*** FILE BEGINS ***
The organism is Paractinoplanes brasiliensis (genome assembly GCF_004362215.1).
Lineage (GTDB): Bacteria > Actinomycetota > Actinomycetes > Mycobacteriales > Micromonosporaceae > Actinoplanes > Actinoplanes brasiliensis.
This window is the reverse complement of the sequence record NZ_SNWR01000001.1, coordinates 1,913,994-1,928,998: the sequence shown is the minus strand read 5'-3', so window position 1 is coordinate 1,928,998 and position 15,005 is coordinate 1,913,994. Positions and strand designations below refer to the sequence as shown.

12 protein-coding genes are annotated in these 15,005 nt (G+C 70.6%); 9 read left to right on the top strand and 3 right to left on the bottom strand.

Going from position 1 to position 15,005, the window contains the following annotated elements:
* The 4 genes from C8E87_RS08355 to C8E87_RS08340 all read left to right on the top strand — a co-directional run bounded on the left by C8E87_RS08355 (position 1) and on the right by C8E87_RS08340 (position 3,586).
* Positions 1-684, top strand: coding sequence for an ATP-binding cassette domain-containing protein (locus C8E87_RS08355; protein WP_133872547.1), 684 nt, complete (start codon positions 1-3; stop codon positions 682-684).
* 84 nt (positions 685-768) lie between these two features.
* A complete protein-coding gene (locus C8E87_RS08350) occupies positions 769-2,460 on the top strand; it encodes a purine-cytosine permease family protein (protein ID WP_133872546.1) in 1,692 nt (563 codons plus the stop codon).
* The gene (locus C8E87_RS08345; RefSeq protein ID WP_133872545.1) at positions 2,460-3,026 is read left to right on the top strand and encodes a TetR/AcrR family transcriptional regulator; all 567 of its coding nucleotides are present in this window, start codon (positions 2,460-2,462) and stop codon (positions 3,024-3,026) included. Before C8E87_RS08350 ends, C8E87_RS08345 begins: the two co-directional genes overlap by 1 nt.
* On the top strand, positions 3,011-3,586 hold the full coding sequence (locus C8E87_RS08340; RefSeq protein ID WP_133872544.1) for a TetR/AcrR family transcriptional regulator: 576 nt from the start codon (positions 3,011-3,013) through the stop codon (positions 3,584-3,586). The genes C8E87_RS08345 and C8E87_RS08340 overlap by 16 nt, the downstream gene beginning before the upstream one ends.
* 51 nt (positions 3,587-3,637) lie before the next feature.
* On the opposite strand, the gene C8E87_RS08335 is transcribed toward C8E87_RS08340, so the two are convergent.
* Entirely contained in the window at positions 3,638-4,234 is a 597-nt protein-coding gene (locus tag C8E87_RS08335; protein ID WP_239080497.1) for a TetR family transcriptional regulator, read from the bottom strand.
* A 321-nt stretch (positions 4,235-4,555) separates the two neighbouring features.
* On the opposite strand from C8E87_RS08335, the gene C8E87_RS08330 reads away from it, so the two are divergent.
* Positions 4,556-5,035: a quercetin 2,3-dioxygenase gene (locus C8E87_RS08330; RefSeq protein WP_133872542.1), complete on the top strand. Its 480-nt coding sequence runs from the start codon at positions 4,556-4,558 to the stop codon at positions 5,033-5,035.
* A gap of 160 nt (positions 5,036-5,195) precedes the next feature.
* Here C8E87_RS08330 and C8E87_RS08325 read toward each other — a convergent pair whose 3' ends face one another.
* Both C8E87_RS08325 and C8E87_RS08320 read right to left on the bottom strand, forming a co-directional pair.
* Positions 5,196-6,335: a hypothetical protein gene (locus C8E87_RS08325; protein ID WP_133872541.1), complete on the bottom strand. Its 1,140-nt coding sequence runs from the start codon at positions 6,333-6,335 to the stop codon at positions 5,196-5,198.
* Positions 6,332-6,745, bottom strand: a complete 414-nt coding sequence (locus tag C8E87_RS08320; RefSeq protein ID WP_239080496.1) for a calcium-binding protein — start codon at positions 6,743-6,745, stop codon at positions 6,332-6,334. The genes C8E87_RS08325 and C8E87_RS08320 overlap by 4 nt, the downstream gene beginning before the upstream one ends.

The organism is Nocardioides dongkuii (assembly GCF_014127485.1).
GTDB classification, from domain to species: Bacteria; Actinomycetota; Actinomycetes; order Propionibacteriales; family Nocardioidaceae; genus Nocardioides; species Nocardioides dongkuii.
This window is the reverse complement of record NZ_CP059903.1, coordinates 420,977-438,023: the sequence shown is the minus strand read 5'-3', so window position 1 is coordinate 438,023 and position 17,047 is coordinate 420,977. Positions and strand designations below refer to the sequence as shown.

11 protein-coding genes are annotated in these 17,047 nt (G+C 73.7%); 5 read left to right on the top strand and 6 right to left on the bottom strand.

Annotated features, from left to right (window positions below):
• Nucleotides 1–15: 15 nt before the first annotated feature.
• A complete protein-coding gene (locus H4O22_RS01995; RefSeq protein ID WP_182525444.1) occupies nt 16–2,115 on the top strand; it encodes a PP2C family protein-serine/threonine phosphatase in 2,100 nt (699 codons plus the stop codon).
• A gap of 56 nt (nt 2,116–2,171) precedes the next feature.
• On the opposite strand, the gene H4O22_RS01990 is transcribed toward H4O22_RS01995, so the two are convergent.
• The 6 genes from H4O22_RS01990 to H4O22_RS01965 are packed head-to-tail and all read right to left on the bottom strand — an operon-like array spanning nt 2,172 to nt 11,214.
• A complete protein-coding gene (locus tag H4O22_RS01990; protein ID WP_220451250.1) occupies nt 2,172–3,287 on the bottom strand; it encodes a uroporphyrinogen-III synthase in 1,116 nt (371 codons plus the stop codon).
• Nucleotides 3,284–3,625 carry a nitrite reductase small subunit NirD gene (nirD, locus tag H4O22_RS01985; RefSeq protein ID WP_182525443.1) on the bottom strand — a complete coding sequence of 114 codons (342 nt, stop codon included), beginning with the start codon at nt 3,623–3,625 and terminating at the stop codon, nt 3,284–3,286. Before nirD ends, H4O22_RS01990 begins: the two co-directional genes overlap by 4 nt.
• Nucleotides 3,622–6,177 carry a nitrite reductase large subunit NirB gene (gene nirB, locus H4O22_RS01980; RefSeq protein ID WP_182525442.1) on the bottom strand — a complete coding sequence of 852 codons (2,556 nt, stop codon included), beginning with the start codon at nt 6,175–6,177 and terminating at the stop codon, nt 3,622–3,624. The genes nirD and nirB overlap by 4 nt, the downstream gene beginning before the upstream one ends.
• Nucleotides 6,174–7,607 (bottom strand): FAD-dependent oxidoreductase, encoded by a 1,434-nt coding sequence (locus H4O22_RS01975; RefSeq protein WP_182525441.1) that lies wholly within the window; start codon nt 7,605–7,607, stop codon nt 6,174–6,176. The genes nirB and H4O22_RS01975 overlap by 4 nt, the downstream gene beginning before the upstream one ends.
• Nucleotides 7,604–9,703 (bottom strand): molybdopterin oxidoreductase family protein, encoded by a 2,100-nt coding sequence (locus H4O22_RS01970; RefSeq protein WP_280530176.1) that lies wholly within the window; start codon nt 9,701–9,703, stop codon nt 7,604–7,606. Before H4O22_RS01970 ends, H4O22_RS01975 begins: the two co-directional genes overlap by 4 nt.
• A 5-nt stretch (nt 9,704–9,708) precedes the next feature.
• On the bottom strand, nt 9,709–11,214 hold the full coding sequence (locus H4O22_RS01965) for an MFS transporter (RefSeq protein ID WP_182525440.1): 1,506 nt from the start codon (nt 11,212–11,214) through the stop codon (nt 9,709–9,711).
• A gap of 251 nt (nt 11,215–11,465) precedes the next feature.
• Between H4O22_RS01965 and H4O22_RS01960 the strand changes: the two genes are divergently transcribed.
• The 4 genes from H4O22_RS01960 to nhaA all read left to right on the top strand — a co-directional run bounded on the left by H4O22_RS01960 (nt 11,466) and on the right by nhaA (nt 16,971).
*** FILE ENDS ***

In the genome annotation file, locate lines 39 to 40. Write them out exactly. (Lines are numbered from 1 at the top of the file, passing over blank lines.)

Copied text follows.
• On the bottom strand, nt 9,709–11,214 hold the full coding sequence (locus H4O22_RS01965) for an MFS transporter (RefSeq protein ID WP_182525440.1): 1,506 nt from the start codon (nt 11,212–11,214) through the stop codon (nt 9,709–9,711).
• A gap of 251 nt (nt 11,215–11,465) precedes the next feature.